Republic of Korea. (4 percent); Belgium. (3 percent); Denmark. (3 percent);
and Switzerland (3 percent). These statistics show that Japanese exports of
drugs and related products to the United States increased 253 percent during
1972-77 and further increased 101 percent during 1977-81. Total Japanese
exports to all markets of these products increased 114 percent during 1972-77
and 83 percent during 1977-81.

The Japanese have been highly competitive in certain product markets for
bulk drugs. For example. Japan was the principal source of U.S. imports of
vitamins during 1977-82. Indeed. in 1982, imports from Japan accounted for
almost 50 percent of total U.S. impo~ts of vitamins.

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188

Conditions of competition in international markets

The United States is currently in a favorable competitive position in
terms of raw material cost and availability of organic chemicals used to
produce drugs and related products. Sti 11, in general, all major
industrialized countries have access to the requisite raw materials used to
produce drugs and related products. However, in most instances, raw material
cost is not the principal factor in determining the location of manufacturing
facilities. More important factors are proximity to major markets, compliance
with government drug regulations. tax advantages and other inducements for
capital investments, skill levels of available workers, and corporate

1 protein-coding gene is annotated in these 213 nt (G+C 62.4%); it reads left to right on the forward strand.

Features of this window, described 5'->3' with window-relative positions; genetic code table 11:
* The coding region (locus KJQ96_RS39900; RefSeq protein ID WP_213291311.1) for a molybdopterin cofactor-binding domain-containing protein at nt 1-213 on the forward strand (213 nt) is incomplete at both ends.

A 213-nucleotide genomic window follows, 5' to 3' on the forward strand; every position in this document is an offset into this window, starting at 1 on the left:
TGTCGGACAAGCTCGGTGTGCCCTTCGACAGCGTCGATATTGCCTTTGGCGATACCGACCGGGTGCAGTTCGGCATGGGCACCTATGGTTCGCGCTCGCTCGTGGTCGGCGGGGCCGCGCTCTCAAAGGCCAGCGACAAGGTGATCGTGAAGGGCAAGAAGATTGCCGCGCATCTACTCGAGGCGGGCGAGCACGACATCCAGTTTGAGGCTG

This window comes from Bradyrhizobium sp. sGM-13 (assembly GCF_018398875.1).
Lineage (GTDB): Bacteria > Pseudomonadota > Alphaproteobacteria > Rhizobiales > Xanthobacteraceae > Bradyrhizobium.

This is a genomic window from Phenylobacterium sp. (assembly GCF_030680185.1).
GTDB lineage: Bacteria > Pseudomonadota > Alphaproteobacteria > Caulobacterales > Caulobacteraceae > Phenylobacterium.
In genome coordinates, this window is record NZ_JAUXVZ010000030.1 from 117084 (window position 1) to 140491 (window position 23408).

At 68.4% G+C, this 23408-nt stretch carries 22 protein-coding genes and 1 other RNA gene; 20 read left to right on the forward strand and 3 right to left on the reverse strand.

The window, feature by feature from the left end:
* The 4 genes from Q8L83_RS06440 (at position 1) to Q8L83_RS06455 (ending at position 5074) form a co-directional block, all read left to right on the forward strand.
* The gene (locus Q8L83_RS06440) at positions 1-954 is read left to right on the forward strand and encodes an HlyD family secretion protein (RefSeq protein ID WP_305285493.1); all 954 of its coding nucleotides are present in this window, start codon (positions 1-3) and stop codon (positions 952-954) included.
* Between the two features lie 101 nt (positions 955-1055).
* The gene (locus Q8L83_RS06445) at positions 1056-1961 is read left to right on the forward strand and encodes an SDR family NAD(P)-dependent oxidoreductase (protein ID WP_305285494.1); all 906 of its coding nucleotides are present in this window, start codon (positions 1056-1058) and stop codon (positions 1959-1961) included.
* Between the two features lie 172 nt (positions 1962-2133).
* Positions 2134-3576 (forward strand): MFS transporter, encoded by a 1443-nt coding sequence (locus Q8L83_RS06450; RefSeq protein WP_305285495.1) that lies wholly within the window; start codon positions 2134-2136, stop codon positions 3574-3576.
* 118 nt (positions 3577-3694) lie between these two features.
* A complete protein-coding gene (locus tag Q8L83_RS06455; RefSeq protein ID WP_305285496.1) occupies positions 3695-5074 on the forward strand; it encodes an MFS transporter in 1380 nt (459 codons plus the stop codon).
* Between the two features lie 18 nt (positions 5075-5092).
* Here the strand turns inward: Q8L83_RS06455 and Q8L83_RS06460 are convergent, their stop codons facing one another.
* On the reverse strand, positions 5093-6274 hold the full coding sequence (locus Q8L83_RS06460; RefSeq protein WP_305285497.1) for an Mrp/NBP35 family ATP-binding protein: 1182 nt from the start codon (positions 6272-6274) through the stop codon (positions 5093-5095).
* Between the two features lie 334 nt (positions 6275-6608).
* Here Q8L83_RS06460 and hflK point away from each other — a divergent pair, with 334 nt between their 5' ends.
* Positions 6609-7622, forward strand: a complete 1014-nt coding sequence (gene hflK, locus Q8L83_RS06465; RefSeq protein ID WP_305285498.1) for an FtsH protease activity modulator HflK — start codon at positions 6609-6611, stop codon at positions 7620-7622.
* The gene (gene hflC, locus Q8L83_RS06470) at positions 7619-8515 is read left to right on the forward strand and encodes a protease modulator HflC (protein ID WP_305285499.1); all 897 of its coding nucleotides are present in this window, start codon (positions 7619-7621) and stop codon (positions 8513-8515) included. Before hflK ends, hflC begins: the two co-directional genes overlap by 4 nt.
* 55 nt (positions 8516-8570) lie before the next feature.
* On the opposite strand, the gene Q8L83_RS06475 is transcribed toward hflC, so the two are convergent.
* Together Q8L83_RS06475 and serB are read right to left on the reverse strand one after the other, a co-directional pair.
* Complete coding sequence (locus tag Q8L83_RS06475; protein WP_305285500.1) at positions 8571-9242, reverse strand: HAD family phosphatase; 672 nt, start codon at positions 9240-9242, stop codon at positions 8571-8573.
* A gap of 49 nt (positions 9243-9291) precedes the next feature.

structure.

Furthermore, basic and process technologies are both important for a
competitive edge. The high-profit margins of the drug industry, compared with
other segments of the chemical industry. are directly related to a constant
flow of significant drug discoveries. An individual drug that is a
significant new therapeutic development can be inunensely profitable for a drug
firm, though to discover, test, produce, and market the new drug requires
large expenditures. For these reasons, major U.S. drug firms employ some of
the· most advanced "state-of-the-art" technology in the world. As previously
mentioned, these leading firms are multinational corporations, and there is
considerable technology transfer between the parent company and its foreign
subsidiaries. Advanced drug technology, therefore, is not the exclusive
purview of U.S. firms, but is generally available to most major competitors.
In 1982. for example, West Germany ranked first in new drug introduction;
Spain, second; Italy, third; and Japan, sixth. The United States was not
among the top 10 countries on the basis of new drug introductions in 1982. !I

Reportedly, the Japanese Government has been encouraging Japanese
pharmaceutical firms to become more aggressive in marketing their products in
foreign markets by lowering the price of Japanese drugs. At the same time,
foreign companies were encouraged to market their drugs in Japan in order to
increase competition. In addition, Japanese firms have formed joint ventures
and licensing agreements with numerous established multinational drug firms to
gain inexpensive access to world markets and to gain international marketing
experience. ~/

l/ "Ciba-Geigy ousts Hoechst from top of drug launch league table," European
Chemical News, July 18, 1983, p. 19.
ll Urang, loc. cit., pp. 9-14.

Page 390

UNITED STATES

INTERNATIONAL TRADE COMMISSION
WASHINGTON. O.C. 20436